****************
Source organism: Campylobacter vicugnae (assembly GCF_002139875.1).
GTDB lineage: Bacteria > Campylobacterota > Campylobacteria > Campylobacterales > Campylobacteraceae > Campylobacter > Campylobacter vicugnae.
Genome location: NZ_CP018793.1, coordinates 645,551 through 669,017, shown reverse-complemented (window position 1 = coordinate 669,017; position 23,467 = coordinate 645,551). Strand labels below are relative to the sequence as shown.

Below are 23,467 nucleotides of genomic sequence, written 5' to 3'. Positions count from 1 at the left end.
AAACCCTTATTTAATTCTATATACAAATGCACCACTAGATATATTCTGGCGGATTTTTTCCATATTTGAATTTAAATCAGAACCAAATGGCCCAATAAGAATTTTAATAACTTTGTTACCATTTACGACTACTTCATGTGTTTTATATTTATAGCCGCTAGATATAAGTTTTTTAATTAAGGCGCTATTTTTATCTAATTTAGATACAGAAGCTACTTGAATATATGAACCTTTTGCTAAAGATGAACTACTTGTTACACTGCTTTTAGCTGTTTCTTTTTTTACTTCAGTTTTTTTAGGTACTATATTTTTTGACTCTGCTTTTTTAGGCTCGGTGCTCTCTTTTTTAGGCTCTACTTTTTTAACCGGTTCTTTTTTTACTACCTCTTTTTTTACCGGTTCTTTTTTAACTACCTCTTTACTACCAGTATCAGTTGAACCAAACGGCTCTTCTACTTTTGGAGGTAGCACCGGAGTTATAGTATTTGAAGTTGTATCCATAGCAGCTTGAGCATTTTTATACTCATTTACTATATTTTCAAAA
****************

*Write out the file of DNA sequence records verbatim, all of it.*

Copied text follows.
Source organism: Campylobacter vicugnae (assembly GCF_002139875.1).
GTDB lineage: Bacteria > Campylobacterota > Campylobacteria > Campylobacterales > Campylobacteraceae > Campylobacter > Campylobacter vicugnae.
Genome location: NZ_CP018793.1, coordinates 645,551 through 669,017, shown reverse-complemented (window position 1 = coordinate 669,017; position 23,467 = coordinate 645,551). Strand labels below are relative to the sequence as shown.

Below are 23,467 nucleotides of genomic sequence, written 5' to 3'. Positions count from 1 at the left end.
AAACCCTTATTTAATTCTATATACAAATGCACCACTAGATATATTCTGGCGGATTTTTTCCATATTTGAATTTAAATCAGAACCAAATGGCCCAATAAGAATTTTAATAACTTTGTTACCATTTACGACTACTTCATGTGTTTTATATTTATAGCCGCTAGATATAAGTTTTTTAATTAAGGCGCTATTTTTATCTAATTTAGATACAGAAGCTACTTGAATATATGAACCTTTTGCTAAAGATGAACTACTTGTTACACTGCTTTTAGCTGTTTCTTTTTTTACTTCAGTTTTTTTAGGTACTATATTTTTTGACTCTGCTTTTTTAGGCTCGGTGCTCTCTTTTTTAGGCTCTACTTTTTTAACCGGTTCTTTTTTTACTACCTCTTTTTTTACCGGTTCTTTTTTAACTACCTCTTTACTACCAGTATCAGTTGAACCAAACGGCTCTTCTACTTTTGGAGGTAGCACCGGAGTTATAGTATTTGAAGTTGTATCCATAGCAGCTTGAGCATTTTTATACTCATTTACTATATTTTCAAAA